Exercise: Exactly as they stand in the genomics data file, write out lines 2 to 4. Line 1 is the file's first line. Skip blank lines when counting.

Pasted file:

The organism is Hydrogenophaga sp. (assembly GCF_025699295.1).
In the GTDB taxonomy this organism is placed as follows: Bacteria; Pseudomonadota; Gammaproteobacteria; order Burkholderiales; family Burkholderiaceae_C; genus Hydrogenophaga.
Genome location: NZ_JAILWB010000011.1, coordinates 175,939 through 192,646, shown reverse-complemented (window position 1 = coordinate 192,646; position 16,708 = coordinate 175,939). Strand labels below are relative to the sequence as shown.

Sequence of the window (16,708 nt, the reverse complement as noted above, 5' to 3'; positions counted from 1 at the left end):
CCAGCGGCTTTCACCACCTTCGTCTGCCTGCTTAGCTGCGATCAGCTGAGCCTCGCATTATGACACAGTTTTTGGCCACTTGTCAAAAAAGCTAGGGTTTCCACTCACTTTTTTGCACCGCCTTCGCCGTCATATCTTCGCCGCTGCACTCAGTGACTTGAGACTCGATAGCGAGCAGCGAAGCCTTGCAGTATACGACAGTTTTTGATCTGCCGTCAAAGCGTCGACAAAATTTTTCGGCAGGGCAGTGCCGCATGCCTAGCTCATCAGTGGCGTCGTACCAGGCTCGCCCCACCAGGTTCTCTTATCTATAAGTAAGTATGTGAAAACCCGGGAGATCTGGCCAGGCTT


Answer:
In the GTDB taxonomy this organism is placed as follows: Bacteria; Pseudomonadota; Gammaproteobacteria; order Burkholderiales; family Burkholderiaceae_C; genus Hydrogenophaga.
Genome location: NZ_JAILWB010000011.1, coordinates 175,939 through 192,646, shown reverse-complemented (window position 1 = coordinate 192,646; position 16,708 = coordinate 175,939). Strand labels below are relative to the sequence as shown.

Sequence of the window (16,708 nt, the reverse complement as noted above, 5' to 3'; positions counted from 1 at the left end):